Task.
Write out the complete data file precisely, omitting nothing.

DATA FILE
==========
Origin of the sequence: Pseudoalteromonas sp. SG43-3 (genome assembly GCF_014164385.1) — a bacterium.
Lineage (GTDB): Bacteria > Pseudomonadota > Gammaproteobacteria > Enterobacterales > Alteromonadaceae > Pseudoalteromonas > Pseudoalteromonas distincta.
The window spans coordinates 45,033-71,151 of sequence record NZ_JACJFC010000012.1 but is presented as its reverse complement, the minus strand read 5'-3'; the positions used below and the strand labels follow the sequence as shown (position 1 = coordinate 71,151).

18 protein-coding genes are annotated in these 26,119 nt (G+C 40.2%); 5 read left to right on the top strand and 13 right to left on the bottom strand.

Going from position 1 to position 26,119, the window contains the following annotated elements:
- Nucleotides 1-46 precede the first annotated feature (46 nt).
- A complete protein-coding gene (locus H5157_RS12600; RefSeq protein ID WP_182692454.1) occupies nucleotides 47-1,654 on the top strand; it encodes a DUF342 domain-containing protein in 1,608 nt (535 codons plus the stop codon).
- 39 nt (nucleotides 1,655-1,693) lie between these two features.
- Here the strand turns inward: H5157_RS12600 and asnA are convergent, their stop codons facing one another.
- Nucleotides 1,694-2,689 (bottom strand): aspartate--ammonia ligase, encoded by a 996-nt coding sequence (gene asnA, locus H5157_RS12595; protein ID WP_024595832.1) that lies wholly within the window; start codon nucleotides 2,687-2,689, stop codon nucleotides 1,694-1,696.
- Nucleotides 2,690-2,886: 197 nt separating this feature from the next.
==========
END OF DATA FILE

Origin of the sequence: Pseudoalteromonas sp. SG43-3 (genome assembly GCF_014164385.1) — a bacterium.
Lineage (GTDB): Bacteria > Pseudomonadota > Gammaproteobacteria > Enterobacterales > Alteromonadaceae > Pseudoalteromonas > Pseudoalteromonas distincta.
The window spans coordinates 45,033-71,151 of sequence record NZ_JACJFC010000012.1 but is presented as its reverse complement, the minus strand read 5'-3'; the positions used below and the strand labels follow the sequence as shown (position 1 = coordinate 71,151).

18 protein-coding genes are annotated in these 26,119 nt (G+C 40.2%); 5 read left to right on the top strand and 13 right to left on the bottom strand.

Going from position 1 to position 26,119, the window contains the following annotated elements:
- Nucleotides 1-46 precede the first annotated feature (46 nt).
- A complete protein-coding gene (locus H5157_RS12600; RefSeq protein ID WP_182692454.1) occupies nucleotides 47-1,654 on the top strand; it encodes a DUF342 domain-containing protein in 1,608 nt (535 codons plus the stop codon).
- 39 nt (nucleotides 1,655-1,693) lie between these two features.
- Here the strand turns inward: H5157_RS12600 and asnA are convergent, their stop codons facing one another.
- Nucleotides 1,694-2,689 (bottom strand): aspartate--ammonia ligase, encoded by a 996-nt coding sequence (gene asnA, locus H5157_RS12595; protein ID WP_024595832.1) that lies wholly within the window; start codon nucleotides 2,687-2,689, stop codon nucleotides 1,694-1,696.
- Nucleotides 2,690-2,886: 197 nt separating this feature from the next.